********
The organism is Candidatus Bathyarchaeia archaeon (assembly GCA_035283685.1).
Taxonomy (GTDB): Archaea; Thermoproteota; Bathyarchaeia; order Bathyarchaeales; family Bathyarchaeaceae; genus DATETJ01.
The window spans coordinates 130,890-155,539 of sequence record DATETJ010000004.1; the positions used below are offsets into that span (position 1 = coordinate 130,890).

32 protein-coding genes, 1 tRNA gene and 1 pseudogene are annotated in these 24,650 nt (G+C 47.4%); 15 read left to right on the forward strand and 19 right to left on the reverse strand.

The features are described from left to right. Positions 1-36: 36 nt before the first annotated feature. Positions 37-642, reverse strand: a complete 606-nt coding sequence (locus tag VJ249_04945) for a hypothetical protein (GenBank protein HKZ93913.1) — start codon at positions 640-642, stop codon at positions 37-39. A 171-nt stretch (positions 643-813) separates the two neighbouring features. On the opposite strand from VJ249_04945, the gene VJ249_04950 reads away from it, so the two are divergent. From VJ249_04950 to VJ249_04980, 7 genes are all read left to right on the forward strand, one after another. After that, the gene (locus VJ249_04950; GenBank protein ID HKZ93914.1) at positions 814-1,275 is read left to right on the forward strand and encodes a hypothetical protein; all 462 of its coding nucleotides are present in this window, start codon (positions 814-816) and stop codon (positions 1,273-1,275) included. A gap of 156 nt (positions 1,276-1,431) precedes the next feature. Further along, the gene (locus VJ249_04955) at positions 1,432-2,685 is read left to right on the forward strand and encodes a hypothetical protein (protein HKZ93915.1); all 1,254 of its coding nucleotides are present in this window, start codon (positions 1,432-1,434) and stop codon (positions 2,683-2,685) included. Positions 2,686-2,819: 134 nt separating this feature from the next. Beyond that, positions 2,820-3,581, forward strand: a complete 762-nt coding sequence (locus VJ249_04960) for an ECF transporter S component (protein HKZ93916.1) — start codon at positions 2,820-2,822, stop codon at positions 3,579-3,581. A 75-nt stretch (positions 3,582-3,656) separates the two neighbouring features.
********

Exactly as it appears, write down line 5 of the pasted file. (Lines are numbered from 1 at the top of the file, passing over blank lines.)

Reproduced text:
The features are described from left to right. Positions 1-36: 36 nt before the first annotated feature. Positions 37-642, reverse strand: a complete 606-nt coding sequence (locus tag VJ249_04945) for a hypothetical protein (GenBank protein HKZ93913.1) — start codon at positions 640-642, stop codon at positions 37-39. A 171-nt stretch (positions 643-813) separates the two neighbouring features. On the opposite strand from VJ249_04945, the gene VJ249_04950 reads away from it, so the two are divergent. From VJ249_04950 to VJ249_04980, 7 genes are all read left to right on the forward strand, one after another. After that, the gene (locus VJ249_04950; GenBank protein ID HKZ93914.1) at positions 814-1,275 is read left to right on the forward strand and encodes a hypothetical protein; all 462 of its coding nucleotides are present in this window, start codon (positions 814-816) and stop codon (positions 1,273-1,275) included. A gap of 156 nt (positions 1,276-1,431) precedes the next feature. Further along, the gene (locus VJ249_04955) at positions 1,432-2,685 is read left to right on the forward strand and encodes a hypothetical protein (protein HKZ93915.1); all 1,254 of its coding nucleotides are present in this window, start codon (positions 1,432-1,434) and stop codon (positions 2,683-2,685) included. Positions 2,686-2,819: 134 nt separating this feature from the next. Beyond that, positions 2,820-3,581, forward strand: a complete 762-nt coding sequence (locus VJ249_04960) for an ECF transporter S component (protein HKZ93916.1) — start codon at positions 2,820-2,822, stop codon at positions 3,579-3,581. A 75-nt stretch (positions 3,582-3,656) separates the two neighbouring features.